Recommendations:

  • Remove legislative prohibitions to enable fuel leasing
  • Actively support increased use of the cyclotron at South Australian Health and Medical Research Institute.

Electricity generation

Finding:

Nuclear power generation would not be commercially viable in SA under current market rules, but should be considered as a future low-carbon energy source to contribute to national emissions reduction targets.

Recommendations:

  • Remove existing prohibitions on nuclear power generation
  • Develop low-carbon, technology-neutral energy policy
  • Monitor developments in new nuclear reactor designs for future consideration

Management, storage and disposal of waste

Finding:

South Australia has the attributes and capabilities to manage and dispose of international used nuclear fuel safely, and it would have significant intergenerational benefit to the community. Social and community consent is fundamental to this activity proceeding.

Recommendations:

  • Pursue a purpose-built waste storage and disposal facility for used nuclear fuel
  • Remove potential legislative constraints to properly consider this opportunity

The Commission recommended the State Government establish an independent board to set strategic directions and undertake community engagement, including preparing a draft framework for the further development of the concept (including initial siting criteria), seek the support and cooperation of the Australian Government, and determine whether, and on what basis, potential client nations would be willing to commit to participation.

The report found South Australia has the attributes and capabilities to build and operate a world-class facility, using a combination of geological and engineered barriers. The Commission also acknowledged the safety concerns associated with used fuel disposal, and found advanced technology being developed internationally could be adopted in South Australia, and done so safely.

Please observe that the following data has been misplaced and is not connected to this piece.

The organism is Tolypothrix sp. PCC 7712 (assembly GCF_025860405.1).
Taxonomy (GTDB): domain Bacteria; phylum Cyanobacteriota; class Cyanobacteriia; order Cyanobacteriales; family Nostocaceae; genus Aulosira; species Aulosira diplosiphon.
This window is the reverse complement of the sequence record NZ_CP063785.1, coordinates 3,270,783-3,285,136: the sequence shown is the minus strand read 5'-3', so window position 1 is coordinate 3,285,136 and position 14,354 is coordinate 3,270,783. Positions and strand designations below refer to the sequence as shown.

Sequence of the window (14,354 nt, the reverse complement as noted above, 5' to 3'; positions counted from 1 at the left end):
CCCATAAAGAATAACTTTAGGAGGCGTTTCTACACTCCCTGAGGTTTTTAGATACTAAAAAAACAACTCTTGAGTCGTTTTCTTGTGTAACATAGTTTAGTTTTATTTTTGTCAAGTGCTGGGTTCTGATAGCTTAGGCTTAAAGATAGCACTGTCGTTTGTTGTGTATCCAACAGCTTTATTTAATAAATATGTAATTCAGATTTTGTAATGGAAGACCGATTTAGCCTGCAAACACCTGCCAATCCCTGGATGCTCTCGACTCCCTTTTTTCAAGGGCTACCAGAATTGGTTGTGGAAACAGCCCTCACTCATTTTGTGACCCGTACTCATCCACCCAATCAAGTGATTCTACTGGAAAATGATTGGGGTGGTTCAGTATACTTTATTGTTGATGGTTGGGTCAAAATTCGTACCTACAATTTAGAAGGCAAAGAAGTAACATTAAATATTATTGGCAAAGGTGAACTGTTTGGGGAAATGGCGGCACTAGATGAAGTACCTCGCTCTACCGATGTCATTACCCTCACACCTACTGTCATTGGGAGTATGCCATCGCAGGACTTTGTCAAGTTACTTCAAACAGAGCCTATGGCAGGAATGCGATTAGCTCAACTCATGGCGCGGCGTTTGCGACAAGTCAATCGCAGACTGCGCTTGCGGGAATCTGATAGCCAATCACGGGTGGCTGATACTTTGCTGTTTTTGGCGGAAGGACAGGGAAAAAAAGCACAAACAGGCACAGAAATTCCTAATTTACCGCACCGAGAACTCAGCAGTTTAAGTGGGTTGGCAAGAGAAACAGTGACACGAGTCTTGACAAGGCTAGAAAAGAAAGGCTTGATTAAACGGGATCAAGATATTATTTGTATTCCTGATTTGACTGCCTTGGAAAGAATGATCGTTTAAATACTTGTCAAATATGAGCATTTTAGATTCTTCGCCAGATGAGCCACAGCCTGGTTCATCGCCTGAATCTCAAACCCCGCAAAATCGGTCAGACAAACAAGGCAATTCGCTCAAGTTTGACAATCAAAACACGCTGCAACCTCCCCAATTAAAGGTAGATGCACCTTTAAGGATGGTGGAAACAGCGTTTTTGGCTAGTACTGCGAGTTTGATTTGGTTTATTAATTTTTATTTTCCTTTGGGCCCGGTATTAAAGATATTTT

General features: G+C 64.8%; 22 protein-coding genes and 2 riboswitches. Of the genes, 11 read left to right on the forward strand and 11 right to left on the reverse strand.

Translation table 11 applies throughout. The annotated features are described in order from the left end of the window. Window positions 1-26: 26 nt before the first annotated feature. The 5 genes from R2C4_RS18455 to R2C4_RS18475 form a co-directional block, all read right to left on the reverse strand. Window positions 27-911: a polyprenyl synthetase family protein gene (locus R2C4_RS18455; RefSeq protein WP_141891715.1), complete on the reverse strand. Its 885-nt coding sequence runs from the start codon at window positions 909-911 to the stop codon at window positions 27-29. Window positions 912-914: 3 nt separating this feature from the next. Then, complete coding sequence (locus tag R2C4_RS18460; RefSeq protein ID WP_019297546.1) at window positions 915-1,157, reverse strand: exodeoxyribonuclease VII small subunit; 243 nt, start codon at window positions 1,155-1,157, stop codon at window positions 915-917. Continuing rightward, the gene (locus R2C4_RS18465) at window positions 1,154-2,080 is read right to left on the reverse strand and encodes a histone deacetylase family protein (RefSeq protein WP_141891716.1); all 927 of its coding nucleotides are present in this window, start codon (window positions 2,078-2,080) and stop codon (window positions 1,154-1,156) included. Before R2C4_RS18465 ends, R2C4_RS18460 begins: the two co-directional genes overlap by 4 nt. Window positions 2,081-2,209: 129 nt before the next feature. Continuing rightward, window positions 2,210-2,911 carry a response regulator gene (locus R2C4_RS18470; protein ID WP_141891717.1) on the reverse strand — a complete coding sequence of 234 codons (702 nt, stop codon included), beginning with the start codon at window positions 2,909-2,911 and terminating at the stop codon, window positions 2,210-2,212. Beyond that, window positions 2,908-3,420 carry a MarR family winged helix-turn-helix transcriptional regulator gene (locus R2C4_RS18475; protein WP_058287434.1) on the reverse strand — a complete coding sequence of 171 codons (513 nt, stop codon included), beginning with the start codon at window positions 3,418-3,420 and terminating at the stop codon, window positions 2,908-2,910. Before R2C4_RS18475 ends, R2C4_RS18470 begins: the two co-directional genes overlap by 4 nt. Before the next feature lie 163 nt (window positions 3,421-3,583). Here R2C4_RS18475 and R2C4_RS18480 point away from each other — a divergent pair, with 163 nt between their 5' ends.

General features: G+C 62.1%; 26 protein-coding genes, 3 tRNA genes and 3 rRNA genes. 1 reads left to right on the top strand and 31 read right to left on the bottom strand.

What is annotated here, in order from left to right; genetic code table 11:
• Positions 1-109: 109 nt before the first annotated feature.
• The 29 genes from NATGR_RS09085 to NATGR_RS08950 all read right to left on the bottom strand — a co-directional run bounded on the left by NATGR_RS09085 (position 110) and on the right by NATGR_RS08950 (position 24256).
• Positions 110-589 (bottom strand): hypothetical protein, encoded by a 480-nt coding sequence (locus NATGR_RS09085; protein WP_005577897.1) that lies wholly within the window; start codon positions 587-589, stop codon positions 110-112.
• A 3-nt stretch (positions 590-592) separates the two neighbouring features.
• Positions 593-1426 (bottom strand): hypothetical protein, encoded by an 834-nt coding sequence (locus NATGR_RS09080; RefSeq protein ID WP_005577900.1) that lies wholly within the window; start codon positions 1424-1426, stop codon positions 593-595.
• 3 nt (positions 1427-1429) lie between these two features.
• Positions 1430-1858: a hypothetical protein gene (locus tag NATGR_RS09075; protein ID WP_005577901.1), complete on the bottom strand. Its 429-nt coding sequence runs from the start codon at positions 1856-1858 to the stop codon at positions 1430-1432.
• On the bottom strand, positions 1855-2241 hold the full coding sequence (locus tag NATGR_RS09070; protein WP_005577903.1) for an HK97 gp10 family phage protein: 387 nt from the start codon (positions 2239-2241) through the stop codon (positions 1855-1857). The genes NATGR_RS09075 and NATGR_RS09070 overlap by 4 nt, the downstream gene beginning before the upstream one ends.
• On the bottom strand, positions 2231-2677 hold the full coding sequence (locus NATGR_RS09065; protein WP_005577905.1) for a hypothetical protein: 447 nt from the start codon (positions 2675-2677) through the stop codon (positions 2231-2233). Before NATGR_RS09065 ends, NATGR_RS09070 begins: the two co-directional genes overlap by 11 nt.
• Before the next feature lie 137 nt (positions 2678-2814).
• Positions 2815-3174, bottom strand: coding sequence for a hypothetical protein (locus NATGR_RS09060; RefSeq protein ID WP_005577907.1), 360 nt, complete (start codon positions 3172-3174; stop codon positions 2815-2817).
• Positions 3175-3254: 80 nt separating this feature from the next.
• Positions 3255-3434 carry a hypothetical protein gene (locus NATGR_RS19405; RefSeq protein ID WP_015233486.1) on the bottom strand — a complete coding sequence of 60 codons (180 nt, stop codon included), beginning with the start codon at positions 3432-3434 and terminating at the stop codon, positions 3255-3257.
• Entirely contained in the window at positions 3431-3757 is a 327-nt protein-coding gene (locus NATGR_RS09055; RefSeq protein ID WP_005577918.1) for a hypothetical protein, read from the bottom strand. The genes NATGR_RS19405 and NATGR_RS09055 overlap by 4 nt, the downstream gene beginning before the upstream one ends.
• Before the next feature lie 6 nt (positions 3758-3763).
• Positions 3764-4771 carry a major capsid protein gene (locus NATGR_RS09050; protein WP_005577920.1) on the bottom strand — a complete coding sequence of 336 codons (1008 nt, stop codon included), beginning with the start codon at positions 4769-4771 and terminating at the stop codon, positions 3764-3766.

“The import of used fuel and intermediate level waste for permanent geological disposal in South Australia has the potential to deliver significant economic benefits to the state. It is a rare opportunity, and if realised, could provide an opportunity for future generations of South Australians,” Mr Scarce said.

“This would require further technical and commercial analysis and, more importantly, the consent of South Australians as to whether they want the government to proceed with developing a proposal for that activity.

“This requires a balanced discussion and debate, based on the science and evidence with respect to risks and opportunities.

“The immediate issue facing South Australians is whether it considers the potential opportunities to be of sufficient benefit and that it can be done safely. The Commission’s firm conclusion is that this opportunity should be actively pursued, and as soon as possible.”

Full copy of the report www.yoursay.sa.gov.au/nuclear

Media note: The NFCRC office has now decommissioned. Further media contact: Peter Wels, Department of Premier and Cabinet, 08 8226 2935. General enquiries: 1800 842 563.